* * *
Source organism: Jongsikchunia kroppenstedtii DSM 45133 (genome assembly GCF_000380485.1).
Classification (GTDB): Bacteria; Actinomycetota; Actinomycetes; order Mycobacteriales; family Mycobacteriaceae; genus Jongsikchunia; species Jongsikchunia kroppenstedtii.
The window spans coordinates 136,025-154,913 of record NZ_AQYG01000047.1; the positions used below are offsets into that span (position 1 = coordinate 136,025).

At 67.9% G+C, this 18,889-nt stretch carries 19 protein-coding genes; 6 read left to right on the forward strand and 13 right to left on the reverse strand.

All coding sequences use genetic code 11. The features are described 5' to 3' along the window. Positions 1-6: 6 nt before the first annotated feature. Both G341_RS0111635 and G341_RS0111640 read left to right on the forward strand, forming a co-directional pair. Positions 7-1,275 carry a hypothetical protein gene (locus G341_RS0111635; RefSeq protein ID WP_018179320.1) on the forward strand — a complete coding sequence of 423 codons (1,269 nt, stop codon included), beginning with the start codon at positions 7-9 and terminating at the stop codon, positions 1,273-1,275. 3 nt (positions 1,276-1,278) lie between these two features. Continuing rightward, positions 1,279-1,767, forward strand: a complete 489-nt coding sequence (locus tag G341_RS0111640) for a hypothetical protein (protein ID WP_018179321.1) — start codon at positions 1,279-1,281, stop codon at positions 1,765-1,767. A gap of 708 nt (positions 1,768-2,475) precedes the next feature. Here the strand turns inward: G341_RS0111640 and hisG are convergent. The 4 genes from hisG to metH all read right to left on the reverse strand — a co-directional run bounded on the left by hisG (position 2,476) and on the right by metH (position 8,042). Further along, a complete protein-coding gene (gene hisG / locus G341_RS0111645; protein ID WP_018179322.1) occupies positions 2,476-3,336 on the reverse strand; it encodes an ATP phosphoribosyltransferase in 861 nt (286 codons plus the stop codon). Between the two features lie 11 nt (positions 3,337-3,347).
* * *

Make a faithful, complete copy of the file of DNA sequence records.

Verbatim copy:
Source organism: Jongsikchunia kroppenstedtii DSM 45133 (genome assembly GCF_000380485.1).
Classification (GTDB): Bacteria; Actinomycetota; Actinomycetes; order Mycobacteriales; family Mycobacteriaceae; genus Jongsikchunia; species Jongsikchunia kroppenstedtii.
The window spans coordinates 136,025-154,913 of record NZ_AQYG01000047.1; the positions used below are offsets into that span (position 1 = coordinate 136,025).

At 67.9% G+C, this 18,889-nt stretch carries 19 protein-coding genes; 6 read left to right on the forward strand and 13 right to left on the reverse strand.

All coding sequences use genetic code 11. The features are described 5' to 3' along the window. Positions 1-6: 6 nt before the first annotated feature. Both G341_RS0111635 and G341_RS0111640 read left to right on the forward strand, forming a co-directional pair. Positions 7-1,275 carry a hypothetical protein gene (locus G341_RS0111635; RefSeq protein ID WP_018179320.1) on the forward strand — a complete coding sequence of 423 codons (1,269 nt, stop codon included), beginning with the start codon at positions 7-9 and terminating at the stop codon, positions 1,273-1,275. 3 nt (positions 1,276-1,278) lie between these two features. Continuing rightward, positions 1,279-1,767, forward strand: a complete 489-nt coding sequence (locus tag G341_RS0111640) for a hypothetical protein (protein ID WP_018179321.1) — start codon at positions 1,279-1,281, stop codon at positions 1,765-1,767. A gap of 708 nt (positions 1,768-2,475) precedes the next feature. Here the strand turns inward: G341_RS0111640 and hisG are convergent. The 4 genes from hisG to metH all read right to left on the reverse strand — a co-directional run bounded on the left by hisG (position 2,476) and on the right by metH (position 8,042). Further along, a complete protein-coding gene (gene hisG / locus G341_RS0111645; protein ID WP_018179322.1) occupies positions 2,476-3,336 on the reverse strand; it encodes an ATP phosphoribosyltransferase in 861 nt (286 codons plus the stop codon). Between the two features lie 11 nt (positions 3,337-3,347).